Conveying/Explaining Aerial Assist to the Public

As the resident Public Relations/Marketing nerd in my parts, as everyone else was thinking about Aerial Assist in terms of designing the robot, my thoughts immediately went to how we’re going to easily describe this game to the public (sponsors, media/press, family, general spectators etc.) in a quick and easy fashion. Since Aerial Assist isn’t based off of a sport like in 2010, 2012, 2013 etc, I knew this was going to take a little more brain power.

So my question to the Chief Delphi Community is this: How do you plan on quickly and effectively explaining what Aerial Assist is to those that have little or no FIRST experience?

FIRST Marketing has, as usual, come up with a standard paragraph as used in their kickoff press release. However I wanted to see what others in the community were thinking of doing building on top that.

Robots throw exercise balls across the field into scoring goal, either up high or low in the corners, with additional points being awarded when a robot in another zone “assists” with scoring the ball. Bonus points are also awarded for either throwing it over the thing in the middle of the field and having it be caught.

Not as short as past years, but simple enough and gets the overall point of the game across. And honestly, I think it’s easier to explain than the coopertition bridge…

Replace “catched” with “caught”

Haha, thanks, it’s been a long day for me.

Robots score points by moving large exercise balls down the length of the field and scoring them in one of the goals. Bonus points can be earned through teamwork with allied robots on each scoring run.

Some quick dialogue followup:

(Non-FIRST-er) NFR: “what does the thing in the middle do?”
You: “If you throw the ball over it you get extra points”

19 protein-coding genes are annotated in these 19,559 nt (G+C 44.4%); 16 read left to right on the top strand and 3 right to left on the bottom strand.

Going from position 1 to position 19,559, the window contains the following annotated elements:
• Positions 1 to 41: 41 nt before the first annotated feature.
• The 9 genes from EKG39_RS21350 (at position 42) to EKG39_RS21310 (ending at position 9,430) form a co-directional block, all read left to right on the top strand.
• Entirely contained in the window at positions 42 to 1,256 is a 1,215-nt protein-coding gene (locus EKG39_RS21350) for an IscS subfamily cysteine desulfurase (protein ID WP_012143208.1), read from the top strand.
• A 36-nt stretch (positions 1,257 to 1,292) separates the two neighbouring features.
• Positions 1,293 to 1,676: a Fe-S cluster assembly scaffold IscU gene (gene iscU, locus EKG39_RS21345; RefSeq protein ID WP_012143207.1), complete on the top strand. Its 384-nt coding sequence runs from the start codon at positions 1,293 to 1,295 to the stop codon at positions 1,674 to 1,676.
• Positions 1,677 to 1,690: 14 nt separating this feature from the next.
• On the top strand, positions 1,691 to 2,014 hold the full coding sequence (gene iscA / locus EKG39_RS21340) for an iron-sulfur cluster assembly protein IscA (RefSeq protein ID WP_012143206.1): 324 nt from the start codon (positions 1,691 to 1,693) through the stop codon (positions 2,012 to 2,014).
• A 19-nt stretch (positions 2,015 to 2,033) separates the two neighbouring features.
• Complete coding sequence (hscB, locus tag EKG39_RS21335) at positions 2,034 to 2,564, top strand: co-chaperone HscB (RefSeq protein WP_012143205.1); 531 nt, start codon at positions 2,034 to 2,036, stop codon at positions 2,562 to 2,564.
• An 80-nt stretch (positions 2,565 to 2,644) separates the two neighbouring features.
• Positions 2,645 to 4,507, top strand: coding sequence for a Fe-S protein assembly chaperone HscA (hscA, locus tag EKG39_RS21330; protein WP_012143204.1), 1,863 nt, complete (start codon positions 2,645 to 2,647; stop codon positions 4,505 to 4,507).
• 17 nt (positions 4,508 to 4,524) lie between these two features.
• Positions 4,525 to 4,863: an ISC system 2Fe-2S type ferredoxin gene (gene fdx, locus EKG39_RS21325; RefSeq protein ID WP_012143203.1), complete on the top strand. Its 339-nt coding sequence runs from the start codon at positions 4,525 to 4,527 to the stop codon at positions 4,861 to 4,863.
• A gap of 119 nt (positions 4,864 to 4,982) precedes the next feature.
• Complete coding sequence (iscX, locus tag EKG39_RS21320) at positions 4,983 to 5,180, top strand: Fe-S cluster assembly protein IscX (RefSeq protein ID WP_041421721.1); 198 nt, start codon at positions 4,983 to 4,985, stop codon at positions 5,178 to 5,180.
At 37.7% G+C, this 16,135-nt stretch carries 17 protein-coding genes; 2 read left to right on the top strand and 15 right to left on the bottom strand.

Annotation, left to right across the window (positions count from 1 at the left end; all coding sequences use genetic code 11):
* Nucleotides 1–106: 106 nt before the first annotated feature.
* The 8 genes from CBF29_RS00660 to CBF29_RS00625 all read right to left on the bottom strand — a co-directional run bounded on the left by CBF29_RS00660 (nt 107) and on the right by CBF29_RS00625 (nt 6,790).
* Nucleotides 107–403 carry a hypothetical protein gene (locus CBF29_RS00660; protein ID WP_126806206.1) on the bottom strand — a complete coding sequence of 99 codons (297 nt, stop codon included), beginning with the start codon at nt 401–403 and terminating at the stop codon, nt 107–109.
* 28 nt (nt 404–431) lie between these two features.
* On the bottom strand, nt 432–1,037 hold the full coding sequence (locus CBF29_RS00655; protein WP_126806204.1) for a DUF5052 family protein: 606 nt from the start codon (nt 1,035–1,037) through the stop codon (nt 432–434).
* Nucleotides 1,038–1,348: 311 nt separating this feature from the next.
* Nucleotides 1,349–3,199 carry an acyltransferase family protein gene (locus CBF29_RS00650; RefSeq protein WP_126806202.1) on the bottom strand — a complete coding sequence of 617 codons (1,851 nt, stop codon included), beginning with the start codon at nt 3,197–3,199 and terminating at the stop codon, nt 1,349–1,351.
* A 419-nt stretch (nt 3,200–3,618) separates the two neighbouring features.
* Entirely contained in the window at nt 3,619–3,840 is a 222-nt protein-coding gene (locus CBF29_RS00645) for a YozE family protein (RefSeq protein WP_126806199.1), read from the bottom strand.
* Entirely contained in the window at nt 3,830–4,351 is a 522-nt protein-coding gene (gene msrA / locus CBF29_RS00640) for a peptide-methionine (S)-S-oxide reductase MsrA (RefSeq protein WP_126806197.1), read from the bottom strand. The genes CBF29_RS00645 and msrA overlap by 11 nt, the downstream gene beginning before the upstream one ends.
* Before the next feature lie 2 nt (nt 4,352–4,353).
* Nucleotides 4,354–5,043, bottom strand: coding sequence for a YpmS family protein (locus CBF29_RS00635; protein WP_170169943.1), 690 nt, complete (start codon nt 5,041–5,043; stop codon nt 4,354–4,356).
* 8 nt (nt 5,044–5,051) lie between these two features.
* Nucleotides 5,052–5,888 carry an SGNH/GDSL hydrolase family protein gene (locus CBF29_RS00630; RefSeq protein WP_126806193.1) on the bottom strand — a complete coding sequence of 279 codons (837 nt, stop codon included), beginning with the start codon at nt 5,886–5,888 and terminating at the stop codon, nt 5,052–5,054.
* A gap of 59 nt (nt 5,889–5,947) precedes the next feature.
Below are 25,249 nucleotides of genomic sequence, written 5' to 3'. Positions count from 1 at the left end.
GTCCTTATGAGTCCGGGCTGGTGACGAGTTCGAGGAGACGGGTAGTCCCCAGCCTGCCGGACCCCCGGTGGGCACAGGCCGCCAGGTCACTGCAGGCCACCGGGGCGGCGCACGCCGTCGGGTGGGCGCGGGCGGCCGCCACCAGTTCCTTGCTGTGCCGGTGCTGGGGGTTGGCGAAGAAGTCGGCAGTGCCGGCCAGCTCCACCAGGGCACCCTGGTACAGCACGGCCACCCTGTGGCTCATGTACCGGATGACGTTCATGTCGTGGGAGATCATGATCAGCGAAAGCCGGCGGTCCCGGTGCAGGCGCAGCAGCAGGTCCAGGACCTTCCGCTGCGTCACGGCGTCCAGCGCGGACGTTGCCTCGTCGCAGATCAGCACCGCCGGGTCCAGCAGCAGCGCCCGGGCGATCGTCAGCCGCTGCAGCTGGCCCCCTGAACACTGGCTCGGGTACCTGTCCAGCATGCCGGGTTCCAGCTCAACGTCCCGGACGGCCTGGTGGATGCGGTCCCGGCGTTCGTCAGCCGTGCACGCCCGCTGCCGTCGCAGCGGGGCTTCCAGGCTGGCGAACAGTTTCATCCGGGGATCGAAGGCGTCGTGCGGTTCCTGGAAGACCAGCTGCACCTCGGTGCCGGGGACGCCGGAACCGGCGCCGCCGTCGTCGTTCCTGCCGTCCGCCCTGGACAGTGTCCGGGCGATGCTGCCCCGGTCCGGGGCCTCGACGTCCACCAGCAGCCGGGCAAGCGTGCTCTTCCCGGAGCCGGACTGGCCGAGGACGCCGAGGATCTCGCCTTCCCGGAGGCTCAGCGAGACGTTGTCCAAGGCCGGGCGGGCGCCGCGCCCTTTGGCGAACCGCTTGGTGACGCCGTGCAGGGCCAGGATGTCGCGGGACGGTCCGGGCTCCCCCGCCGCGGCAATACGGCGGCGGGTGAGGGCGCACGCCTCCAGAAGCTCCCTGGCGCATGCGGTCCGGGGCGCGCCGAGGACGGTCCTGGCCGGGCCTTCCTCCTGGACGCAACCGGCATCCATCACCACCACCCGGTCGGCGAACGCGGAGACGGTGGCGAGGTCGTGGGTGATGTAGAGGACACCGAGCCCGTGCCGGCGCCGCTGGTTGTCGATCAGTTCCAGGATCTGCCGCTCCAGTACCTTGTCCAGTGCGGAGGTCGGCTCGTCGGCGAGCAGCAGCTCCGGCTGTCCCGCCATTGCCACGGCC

NFR: “Why is it so massive if it is just a volleyball net?”
You: “No reason whatsoever”

Replace “over the thing” with “over the truss.” Looks fine other than that.

This is very good.

I think how to best explain depends on where you are and how interested the person is. If someone asks you at school or the supermarket or the like, you have more time to explain. Also, the target audience (has the person seen past events) or the location (are you standing in front of the robot) matters. Ultimately, I try to go with a one sentence description that encourages people to ask a follow up question. That way, we are having a conversation and they get to be more interested. Or if they don’t ask a question, they at least pause to let me continue.

What comes to mind for this game:

  1. At a regional competion being asked by a FLL student, parent or someone who has heard of FIRST: The robots have to pass the ball as they move down the field and get it into the goal. (audience: wants to know about this year and can see the robot/field)
  2. At work by someone who knows I volunteer with a high school that builds big robots: this year, we have toss or pass 2 foot exercise balls between the robots going down the field and then get them into a goal. (audience: wants to know about this year)
  3. At work by someone new who heard I go afterwards to “some robot thing”: Teams of high school students build a up to 5 foot tall, 120 pound robot to throw and catch a 2 foot exercise ball. At competition, they will compete in teams of 3 to throw or pass the ball to each other and score it in a goal. (audience: wants to know what is going on without any background knowledge or visual)
  4. At Maker Faire: These robots were built by high school students. They competed in the Spring to throws/pass/catch those big balls and score them in goals. Do you have any questions? (audience: varies, but most haven’t heard of FIRST. I get a little more time here because kids are usually looking at the robots and it isn’t loud like competition)

See the difference in information between these. Also note that all the descriptions are a vast simplification of the game. The idea is to give them the gist rather than describe each and every rule.

It’s just like football with two balls. Each team is trying to move the ball up the field to score. You can run it up yourself, but you get lots of extra points for handing it off or passing it on the way. You can even toss it out of bounds to the human player if things get tough on the line of scrimmage.

That’s the best syntheses I can come up with. It’s just like football.